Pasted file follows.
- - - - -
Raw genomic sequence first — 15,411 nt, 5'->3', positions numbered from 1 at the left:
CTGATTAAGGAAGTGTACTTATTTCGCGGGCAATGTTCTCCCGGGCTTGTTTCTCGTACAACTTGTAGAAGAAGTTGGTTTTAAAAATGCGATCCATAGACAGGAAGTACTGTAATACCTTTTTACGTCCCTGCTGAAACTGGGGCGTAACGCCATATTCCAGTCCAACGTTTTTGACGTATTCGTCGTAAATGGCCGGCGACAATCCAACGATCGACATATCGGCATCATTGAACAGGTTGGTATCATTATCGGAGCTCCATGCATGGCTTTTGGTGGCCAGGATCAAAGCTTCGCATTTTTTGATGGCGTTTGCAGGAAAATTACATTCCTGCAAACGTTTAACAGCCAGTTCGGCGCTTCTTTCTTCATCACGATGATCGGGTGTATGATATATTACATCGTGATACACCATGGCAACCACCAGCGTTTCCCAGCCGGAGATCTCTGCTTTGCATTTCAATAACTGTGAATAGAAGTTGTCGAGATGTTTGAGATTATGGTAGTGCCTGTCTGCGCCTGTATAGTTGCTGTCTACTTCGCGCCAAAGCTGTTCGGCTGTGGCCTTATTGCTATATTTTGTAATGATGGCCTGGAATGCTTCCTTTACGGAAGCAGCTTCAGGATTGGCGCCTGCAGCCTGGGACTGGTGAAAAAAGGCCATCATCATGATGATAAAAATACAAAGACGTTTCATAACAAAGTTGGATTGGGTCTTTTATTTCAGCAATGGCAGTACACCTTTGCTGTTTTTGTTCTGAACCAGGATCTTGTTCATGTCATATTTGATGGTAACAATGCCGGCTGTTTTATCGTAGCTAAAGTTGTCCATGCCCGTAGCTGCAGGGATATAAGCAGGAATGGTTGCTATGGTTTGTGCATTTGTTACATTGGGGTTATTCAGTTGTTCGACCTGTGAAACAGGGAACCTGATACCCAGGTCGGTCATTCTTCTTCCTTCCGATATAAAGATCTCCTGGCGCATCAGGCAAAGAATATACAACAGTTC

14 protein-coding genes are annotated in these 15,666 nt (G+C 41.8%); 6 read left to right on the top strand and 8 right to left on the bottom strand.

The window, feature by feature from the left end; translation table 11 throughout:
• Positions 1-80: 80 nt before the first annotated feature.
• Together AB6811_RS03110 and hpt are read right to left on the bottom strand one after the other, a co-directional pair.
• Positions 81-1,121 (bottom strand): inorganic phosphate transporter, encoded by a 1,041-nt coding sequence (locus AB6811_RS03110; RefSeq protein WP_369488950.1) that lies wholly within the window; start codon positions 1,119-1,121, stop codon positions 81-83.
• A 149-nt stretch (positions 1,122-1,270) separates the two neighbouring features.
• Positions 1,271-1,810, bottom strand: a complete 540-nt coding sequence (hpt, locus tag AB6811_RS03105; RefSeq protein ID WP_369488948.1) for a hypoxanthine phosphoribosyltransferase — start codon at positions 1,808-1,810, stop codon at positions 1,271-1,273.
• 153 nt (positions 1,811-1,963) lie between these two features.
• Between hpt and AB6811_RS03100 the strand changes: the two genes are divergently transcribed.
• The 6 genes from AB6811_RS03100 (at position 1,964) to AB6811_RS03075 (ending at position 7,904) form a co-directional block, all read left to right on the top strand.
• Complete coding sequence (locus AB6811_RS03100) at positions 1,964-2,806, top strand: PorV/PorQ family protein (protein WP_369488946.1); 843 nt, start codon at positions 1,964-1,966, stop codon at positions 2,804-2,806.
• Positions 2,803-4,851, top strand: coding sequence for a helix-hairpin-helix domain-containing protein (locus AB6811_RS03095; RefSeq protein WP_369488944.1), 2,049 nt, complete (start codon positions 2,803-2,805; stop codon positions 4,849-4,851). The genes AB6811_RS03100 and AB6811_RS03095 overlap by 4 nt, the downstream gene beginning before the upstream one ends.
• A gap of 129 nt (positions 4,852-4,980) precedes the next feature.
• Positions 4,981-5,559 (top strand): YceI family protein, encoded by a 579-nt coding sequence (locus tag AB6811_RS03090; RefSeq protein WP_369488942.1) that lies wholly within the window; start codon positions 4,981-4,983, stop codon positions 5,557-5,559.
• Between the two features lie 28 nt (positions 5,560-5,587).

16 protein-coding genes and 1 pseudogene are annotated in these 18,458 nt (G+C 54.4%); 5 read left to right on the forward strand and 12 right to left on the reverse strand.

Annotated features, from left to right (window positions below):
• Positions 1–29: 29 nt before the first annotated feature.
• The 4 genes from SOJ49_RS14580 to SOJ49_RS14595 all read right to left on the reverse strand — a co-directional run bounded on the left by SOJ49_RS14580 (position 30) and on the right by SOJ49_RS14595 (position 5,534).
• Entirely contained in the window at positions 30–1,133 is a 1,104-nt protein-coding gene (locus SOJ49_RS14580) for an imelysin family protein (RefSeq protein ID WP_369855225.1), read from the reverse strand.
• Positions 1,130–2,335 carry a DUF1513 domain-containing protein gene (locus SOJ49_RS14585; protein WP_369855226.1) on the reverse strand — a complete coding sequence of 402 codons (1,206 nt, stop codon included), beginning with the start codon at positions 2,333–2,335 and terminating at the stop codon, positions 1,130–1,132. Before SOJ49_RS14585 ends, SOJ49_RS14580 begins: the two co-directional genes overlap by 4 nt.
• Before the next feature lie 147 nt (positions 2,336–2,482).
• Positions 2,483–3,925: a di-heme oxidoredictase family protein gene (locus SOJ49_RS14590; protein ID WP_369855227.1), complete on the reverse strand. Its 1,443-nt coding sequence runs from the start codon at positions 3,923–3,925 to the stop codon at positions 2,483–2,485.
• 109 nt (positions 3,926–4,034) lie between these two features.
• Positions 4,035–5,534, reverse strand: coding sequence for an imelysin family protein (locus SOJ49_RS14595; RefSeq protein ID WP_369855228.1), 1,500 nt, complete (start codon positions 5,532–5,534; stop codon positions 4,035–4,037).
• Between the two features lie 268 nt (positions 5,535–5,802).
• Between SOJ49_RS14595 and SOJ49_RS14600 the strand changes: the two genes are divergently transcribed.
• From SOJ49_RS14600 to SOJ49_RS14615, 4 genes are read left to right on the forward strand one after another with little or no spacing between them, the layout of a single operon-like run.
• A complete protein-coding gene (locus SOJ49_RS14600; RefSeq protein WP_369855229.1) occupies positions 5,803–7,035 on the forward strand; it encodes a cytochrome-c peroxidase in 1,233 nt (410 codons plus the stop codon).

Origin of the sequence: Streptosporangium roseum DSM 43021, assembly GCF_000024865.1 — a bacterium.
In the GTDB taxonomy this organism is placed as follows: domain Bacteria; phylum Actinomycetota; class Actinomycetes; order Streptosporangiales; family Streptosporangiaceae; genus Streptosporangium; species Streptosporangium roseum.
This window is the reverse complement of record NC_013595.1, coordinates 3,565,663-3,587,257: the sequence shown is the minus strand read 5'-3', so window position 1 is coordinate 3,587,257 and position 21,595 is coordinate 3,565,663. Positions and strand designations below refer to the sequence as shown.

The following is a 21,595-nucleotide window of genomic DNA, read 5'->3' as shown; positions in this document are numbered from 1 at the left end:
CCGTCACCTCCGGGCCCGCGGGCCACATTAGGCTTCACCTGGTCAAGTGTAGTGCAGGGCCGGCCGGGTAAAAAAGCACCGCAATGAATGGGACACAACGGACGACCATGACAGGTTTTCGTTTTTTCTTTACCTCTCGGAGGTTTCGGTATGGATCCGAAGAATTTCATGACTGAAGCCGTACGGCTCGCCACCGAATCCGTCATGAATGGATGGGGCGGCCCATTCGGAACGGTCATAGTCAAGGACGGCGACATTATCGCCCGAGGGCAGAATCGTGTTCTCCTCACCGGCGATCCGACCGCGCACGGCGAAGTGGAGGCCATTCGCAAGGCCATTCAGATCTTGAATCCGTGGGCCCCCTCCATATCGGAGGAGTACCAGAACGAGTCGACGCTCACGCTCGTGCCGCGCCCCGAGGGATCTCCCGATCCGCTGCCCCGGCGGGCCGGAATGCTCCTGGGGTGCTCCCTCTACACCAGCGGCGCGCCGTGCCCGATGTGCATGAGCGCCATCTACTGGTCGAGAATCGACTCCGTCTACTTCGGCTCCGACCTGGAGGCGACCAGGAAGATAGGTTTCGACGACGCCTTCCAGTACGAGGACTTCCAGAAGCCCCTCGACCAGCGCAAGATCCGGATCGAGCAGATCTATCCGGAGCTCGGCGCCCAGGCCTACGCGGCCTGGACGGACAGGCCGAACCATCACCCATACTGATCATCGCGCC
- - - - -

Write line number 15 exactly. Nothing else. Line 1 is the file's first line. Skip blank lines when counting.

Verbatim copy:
• A gap of 129 nt (positions 4,852-4,980) precedes the next feature.